If Helen Keller can be an optimist, so can you

Helen KellerHelen Keller was born with sight and hearing just like many of us. But at the age of 19 months, an illness robbed her of them. For the next five and a half years, she lived in a darkness only pierced by a few gestures she used to communicate with her family. 

When she was 7, Keller was visited by Anne Sullivan, who became her governess and brought light and understanding into her world through words spelled into her palms.

“Once I knew the depth where no hope was, and darkness lay on the face of all things. Then love came and set my soul free. Once I knew only darkness and stillness. Now I know hope and joy. Once I fretted and beat myself against the wall that shut me in. Now I rejoice in the consciousness that I can think, act, and attain heaven,” she writes in Optimism: An Essay. “My life was without past or future; death, the pessimist would say, ‘a consummation devoutly to be wished.’ But a little word from the fingers of another fell into my hand that clutched at emptiness, and my heart leaped to the rapture of living. Night fled before the day of thought, and love and joy and hope came up in a passion of obedience to knowledge. Can anyone who has escaped such captivity, who has felt the thrill and glory of freedom, be a pessimist?”

We witness this phenomenon so often in our daily lives: after being deprived of something, we appreciate it more. Sickness makes us treasure health; fearing for the life of a loved one makes us treasure them. After my father’s brush with cancer, he told me that the little things didn’t matter anymore. So, too, does Keller urge blind people to focus on the fundamentals: love, goodness, hope, and truth, which are no less accessible to the blind.

But this doesn’t explain the fullness of Keller’s optimism; after all, she didn’t regain her sight and hearing, she simply learned the ability to communicate. She still lived a life in blackness, without hearing the voices around her or seeing the bloom of spring.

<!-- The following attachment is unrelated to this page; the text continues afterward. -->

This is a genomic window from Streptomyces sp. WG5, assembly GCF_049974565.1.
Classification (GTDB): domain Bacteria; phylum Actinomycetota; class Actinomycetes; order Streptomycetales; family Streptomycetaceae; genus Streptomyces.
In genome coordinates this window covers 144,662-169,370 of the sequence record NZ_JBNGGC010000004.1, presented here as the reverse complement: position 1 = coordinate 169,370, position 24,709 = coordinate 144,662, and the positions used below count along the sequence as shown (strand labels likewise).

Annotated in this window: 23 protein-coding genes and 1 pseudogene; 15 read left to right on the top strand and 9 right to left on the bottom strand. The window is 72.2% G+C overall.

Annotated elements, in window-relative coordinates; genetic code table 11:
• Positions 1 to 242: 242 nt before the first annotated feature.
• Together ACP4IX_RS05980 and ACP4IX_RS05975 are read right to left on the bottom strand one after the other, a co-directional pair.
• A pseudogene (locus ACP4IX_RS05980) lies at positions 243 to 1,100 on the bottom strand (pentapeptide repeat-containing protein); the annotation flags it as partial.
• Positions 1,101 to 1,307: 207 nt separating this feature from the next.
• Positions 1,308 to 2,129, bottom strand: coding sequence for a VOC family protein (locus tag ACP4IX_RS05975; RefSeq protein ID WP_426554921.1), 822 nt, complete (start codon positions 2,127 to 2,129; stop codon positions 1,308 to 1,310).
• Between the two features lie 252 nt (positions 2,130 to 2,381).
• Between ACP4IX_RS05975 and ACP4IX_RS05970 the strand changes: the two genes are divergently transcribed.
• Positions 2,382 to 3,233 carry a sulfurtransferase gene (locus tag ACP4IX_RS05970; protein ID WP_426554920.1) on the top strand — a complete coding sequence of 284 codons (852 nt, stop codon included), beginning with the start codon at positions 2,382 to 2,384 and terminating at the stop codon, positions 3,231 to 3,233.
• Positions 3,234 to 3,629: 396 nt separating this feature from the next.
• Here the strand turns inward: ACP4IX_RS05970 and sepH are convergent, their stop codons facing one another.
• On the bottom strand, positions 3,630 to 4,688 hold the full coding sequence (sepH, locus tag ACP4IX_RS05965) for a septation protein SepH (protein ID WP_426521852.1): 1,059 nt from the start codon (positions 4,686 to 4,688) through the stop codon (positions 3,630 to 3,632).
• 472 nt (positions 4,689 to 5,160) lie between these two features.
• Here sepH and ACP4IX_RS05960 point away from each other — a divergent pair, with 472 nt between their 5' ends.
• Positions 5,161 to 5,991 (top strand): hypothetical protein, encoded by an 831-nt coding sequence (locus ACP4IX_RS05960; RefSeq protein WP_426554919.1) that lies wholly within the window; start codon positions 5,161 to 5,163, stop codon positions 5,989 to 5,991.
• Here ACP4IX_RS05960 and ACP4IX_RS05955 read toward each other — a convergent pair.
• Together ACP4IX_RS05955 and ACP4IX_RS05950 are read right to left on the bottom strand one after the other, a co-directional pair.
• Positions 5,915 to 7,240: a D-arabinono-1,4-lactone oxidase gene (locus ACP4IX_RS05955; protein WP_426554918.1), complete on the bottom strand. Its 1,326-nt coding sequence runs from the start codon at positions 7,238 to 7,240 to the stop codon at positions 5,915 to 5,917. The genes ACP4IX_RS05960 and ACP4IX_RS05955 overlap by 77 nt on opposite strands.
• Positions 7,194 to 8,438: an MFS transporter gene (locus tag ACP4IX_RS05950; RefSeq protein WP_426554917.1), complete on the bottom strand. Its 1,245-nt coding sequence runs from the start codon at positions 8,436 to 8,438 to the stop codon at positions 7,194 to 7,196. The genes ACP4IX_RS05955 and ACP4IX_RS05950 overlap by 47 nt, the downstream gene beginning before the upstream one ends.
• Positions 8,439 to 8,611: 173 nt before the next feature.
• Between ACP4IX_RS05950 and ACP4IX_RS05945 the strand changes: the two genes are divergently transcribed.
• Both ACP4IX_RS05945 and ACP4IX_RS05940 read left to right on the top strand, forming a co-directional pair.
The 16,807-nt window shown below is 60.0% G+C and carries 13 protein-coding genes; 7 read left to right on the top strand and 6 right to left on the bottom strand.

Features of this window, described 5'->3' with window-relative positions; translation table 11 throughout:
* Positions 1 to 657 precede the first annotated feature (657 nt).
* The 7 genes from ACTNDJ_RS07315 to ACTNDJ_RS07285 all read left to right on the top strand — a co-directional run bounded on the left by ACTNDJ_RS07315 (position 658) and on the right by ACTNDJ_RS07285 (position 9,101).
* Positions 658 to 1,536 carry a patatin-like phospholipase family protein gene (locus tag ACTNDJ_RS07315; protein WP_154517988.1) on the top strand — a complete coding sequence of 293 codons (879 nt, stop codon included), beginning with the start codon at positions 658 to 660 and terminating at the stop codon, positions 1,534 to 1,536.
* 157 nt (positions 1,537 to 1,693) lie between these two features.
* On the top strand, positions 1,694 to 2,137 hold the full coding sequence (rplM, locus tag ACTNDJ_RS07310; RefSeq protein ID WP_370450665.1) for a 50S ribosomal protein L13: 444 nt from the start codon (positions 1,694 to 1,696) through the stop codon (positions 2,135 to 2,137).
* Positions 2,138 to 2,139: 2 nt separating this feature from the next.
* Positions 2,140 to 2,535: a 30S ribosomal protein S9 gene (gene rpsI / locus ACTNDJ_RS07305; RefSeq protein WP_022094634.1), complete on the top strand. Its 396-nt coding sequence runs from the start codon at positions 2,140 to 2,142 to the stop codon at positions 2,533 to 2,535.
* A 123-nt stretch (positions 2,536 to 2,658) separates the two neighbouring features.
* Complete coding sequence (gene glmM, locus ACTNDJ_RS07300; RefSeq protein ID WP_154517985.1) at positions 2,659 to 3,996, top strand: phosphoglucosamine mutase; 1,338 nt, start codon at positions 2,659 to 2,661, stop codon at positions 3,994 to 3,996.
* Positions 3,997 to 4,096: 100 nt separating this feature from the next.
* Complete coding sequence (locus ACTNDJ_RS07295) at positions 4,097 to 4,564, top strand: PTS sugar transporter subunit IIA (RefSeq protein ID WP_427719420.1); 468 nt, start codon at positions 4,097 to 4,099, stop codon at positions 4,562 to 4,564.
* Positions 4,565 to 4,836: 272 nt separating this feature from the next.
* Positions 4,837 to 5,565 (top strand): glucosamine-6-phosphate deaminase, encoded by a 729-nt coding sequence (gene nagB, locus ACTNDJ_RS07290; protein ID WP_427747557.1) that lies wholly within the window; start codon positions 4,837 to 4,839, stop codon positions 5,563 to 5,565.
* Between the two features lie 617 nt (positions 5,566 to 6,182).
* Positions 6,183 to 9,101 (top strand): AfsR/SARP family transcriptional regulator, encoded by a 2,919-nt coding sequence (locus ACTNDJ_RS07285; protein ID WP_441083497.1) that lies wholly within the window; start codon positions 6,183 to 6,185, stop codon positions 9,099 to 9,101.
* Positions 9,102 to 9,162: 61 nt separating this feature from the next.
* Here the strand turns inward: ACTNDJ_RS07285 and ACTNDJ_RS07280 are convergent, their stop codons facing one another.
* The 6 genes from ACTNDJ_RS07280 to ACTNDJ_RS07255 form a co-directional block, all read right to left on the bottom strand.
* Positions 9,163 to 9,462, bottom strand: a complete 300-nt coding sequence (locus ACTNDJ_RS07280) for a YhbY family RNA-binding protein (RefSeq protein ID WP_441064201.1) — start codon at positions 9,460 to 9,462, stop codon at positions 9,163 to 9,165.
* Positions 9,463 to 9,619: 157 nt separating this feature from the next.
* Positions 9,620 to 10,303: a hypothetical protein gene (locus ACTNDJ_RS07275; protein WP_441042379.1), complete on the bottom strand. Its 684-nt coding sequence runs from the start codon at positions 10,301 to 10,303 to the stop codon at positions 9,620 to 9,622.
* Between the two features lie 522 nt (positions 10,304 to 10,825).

“I who cannot hear or see have every reason to sit in a corner with folded hands and weep,” she writes. “If I am happy in spite of my deprivations, if my happiness is so deep that it is a faith, so thoughtful that it becomes a philosophy of life – if, in short, I am an optimist, my testimony to the creed of optimism is worth hearing.”

And her optimism is this: a philosophy of happiness. She sees goodness in herself and in the world, and she believes that we can use our minds to overcome the suffering and hardship. We even have a duty to be optimists, she says, because this is the creed that will propel us to get things done and inspire those around us.

“If I regarded my life from the point of view of the pessimist, I should be undone. I should seek in vain for the light that does not visit my eyes and the music that does not ring in my ears. I should beg night and day and never be satisfied. I should sit apart in awful solitude, a prey to fear and despair,” she writes.

Optimism is a choice. Our alternative may not be quite so dark as Keller’s, but it’s similar: we sometimes seek in vain for the success that eludes us, or the perfect health that fails us, or the love that evades us. But being satisfied with what we have is the road to all we want – success, health, and love.